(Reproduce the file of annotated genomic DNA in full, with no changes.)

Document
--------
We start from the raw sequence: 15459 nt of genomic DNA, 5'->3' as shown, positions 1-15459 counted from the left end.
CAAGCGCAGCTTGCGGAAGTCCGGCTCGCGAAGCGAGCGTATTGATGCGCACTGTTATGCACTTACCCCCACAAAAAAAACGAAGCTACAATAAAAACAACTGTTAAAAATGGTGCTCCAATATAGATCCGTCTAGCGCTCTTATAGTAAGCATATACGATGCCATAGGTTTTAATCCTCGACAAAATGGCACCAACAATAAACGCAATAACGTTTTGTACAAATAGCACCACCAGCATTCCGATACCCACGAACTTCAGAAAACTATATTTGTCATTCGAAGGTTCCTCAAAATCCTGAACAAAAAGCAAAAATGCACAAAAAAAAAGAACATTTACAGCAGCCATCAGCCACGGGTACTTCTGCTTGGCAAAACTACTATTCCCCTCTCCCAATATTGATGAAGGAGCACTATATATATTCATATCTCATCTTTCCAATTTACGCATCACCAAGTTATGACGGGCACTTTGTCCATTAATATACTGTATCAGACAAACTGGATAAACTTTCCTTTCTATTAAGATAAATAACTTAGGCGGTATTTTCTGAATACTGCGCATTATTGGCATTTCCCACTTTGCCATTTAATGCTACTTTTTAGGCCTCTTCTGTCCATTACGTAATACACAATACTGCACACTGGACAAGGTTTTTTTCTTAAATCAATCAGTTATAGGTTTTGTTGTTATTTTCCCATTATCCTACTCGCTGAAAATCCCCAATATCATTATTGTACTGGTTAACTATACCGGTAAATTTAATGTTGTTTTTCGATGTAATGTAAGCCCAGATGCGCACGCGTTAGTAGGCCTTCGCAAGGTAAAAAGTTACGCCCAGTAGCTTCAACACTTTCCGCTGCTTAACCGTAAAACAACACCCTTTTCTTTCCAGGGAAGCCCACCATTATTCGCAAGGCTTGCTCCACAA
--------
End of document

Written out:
We start from the raw sequence: 15459 nt of genomic DNA, 5'->3' as shown, positions 1-15459 counted from the left end.
CAAGCGCAGCTTGCGGAAGTCCGGCTCGCGAAGCGAGCGTATTGATGCGCACTGTTATGCACTTACCCCCACAAAAAAAACGAAGCTACAATAAAAACAACTGTTAAAAATGGTGCTCCAATATAGATCCGTCTAGCGCTCTTATAGTAAGCATATACGATGCCATAGGTTTTAATCCTCGACAAAATGGCACCAACAATAAACGCAATAACGTTTTGTACAAATAGCACCACCAGCATTCCGATACCCACGAACTTCAGAAAACTATATTTGTCATTCGAAGGTTCCTCAAAATCCTGAACAAAAAGCAAAAATGCACAAAAAAAAAGAACATTTACAGCAGCCATCAGCCACGGGTACTTCTGCTTGGCAAAACTACTATTCCCCTCTCCCAATATTGATGAAGGAGCACTATATATATTCATATCTCATCTTTCCAATTTACGCATCACCAAGTTATGACGGGCACTTTGTCCATTAATATACTGTATCAGACAAACTGGATAAACTTTCCTTTCTATTAAGATAAATAACTTAGGCGGTATTTTCTGAATACTGCGCATTATTGGCATTTCCCACTTTGCCATTTAATGCTACTTTTTAGGCCTCTTCTGTCCATTACGTAATACACAATACTGCACACTGGACAAGGTTTTTTTCTTAAATCAATCAGTTATAGGTTTTGTTGTTATTTTCCCATTATCCTACTCGCTGAAAATCCCCAATATCATTATTGTACTGGTTAACTATACCGGTAAATTTAATGTTGTTTTTCGATGTAATGTAAGCCCAGATGCGCACGCGTTAGTAGGCCTTCGCAAGGTAAAAAGTTACGCCCAGTAGCTTCAACACTTTCCGCTGCTTAACCGTAAAACAACACCCTTTTCTTTCCAGGGAAGCCCACCATTATTCGCAAGGCTTGCTCCACAA